I have a crank - no start issue on a Nissan micra from 1999. It is a 1.3 gasoline engine. Up to this point I found out there seems to be no spark.

  • Put a new spark in a wire and placed it on the engine block. No sparks appear when cranking
  • I opened the distributor and approached one spark wire to the ignition coil. No spark appears when cranking.

I guess I can safely say the ignition coil sends no sparks. On the other hand, I put a multimeter on the positive and negative leads of the coil when puting the contact on and there is power coming: 12V.

How can I test if the ignition coil is bad, or something else? On the old ignition coil, the resistance from the leads to the top seems to be 11.9-12kOhms. I also have a new one and when I test it, the reading goes up, then stabilizes to about 12.4 kOhms. Does that indicate the ignition coil is bad?

I plan on replacing the coil to see if that changes things. However, since it's a quite complicated procedure (for me...) I was thinking if there is a way of finding out if everything else (beyond the coil) is in order.

Thank you in advance for your advice.

  • Have you cleaned the distributor points and checked it for wear?
    – GdD
    Commented Jun 10, 2022 at 8:23
  • Yes, changed the distributor since it was old. That was not the problem. Commented Jun 10, 2022 at 8:43

2 Answers 2


As far as I remember, in Micra K11 the ignition coil is integrated in the distributor and they are supposed to be replaced as a whole.

Well, they may be different in the different markets or I could be wrong.

I helped a friend to debug the same car not starting because of no sparks like 15 years ago. We ended up replacing the whole distributor/sensor assembly. It was the sensor that was bad, the coil was probably OK.

These 12 kOhm or 12.4 kOhm that you measure are perfectly OK. Basically, anything from 10 to 15 kOhm is probably OK.

The low voltage part of the coil can be much more indicative in regard to the coil health. It is something like 0.5 - 1.5 Ohm (not kOhm) and you probably don't have the proper tool to measure it. If this resistance differs by more than 10-20%, something is wrong.

It could also happen that both resistances are OK and the coil is bad anyway.

p.s. while you are at it, replace the distribution finger as well. It is a simple part, but it can go bad as well, without any visual indication.

  • I changed the ignition coil. I had to take apart the distributor assembly. It had signs of arching at some point, like a weld. However, that was not the problem. The car still won't start. And apparently there is no spark. I will search for the whole assembly if I can find it as a used part. The distribution finger was also changed. Commented Jun 10, 2022 at 8:46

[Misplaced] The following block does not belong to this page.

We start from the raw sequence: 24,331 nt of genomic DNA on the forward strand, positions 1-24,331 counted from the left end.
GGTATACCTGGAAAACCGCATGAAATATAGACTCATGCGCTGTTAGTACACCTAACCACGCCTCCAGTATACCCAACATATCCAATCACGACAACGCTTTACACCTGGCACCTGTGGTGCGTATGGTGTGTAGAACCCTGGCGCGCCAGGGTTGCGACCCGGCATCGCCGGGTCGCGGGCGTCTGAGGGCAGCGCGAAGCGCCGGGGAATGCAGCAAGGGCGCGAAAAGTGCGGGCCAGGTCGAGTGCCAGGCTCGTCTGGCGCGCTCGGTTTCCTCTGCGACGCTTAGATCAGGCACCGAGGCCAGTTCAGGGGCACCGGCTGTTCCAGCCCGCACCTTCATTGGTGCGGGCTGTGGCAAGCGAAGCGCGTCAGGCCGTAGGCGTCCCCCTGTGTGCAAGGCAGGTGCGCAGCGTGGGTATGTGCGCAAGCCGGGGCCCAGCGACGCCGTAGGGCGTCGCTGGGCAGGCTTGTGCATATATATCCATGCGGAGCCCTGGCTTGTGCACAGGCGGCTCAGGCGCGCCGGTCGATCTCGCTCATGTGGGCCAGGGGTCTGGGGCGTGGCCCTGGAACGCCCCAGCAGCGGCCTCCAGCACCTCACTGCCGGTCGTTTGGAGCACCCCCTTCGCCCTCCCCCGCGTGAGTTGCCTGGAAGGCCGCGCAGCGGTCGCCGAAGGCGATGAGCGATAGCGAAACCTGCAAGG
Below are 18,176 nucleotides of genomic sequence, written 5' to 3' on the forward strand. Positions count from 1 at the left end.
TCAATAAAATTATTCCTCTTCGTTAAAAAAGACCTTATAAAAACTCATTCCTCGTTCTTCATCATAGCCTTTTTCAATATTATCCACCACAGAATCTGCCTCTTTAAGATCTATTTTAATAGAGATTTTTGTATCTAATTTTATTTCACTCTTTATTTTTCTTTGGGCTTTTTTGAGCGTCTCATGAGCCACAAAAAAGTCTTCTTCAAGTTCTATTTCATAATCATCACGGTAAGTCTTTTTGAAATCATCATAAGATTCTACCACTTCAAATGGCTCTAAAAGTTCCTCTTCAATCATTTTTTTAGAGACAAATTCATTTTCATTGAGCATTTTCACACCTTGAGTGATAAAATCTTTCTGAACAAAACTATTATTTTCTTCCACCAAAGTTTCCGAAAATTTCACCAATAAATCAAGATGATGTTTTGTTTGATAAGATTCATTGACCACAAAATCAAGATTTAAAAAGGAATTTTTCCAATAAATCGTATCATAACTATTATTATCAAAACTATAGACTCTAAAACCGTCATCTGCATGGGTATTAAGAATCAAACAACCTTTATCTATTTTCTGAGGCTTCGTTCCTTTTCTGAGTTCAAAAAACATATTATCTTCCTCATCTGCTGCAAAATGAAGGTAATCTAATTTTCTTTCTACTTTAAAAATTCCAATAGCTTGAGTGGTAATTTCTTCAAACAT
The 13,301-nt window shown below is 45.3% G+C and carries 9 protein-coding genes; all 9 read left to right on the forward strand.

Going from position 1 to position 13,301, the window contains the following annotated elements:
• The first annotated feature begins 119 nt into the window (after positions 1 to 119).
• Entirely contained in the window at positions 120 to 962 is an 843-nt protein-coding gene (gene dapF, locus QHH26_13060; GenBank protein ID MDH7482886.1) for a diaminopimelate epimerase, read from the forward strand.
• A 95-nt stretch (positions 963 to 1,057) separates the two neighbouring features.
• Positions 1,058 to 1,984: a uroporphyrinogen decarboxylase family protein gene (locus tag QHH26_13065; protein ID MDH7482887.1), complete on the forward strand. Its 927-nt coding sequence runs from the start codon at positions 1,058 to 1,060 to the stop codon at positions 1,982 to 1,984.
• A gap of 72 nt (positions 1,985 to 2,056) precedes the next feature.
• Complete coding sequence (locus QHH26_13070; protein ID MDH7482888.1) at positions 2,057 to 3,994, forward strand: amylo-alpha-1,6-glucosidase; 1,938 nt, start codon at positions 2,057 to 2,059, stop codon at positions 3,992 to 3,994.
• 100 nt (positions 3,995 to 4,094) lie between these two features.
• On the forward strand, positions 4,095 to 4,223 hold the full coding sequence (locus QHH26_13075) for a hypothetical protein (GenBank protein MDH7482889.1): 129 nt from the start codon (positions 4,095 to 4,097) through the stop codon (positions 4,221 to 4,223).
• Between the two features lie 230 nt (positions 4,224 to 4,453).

• There was also oil behind the coil. Could that ruin things inside? Commented Jun 10, 2022 at 8:48
  • Sorry for another question. How can I make sure that the distributor assembly is the problem? Can the "no spark" problem come from beyond the distributor? I heard stories about faulty ECUs. Commented Jun 10, 2022 at 9:06
  • Oil in the assembly means that an O-ring somewhere needs replacement, but likely is not the main problem. In order to be sure what's broken, you have two options: (1) replace part after part related to the ignition, until the engine starts - or - (2) get an expert with professional tools involved. Can you confirm that when you crank the engine, the finger rotates? You will need to detach the coil/distributor assembly in order to see.
    – fraxinus
    Commented Jun 10, 2022 at 10:36
  • Yes, I can confirm that the finger rotates. I ordered a replacement for the whole distributor assembly. There is power to it when I put the contact on, so I hope that's the problem. Maybe like you said, the sensor is bad. Commented Jun 10, 2022 at 11:48

It could be that your distributor is producing spark but your engine isn't grounded. I suggest you ground the spark plug to a bolt in the frame instead, if you get spark then you need to look at your engine's ground strap.

I don't like to rely on looking for a spark in the gap because it's easy to miss in bright light, and it's not completely reliable. I suggest you invest in an in-line spark tester to get a reliable test. See this question for more details on that.

  • I will check if the engine is grounded. The spark test was made at night. Commented Jun 13, 2022 at 20:59

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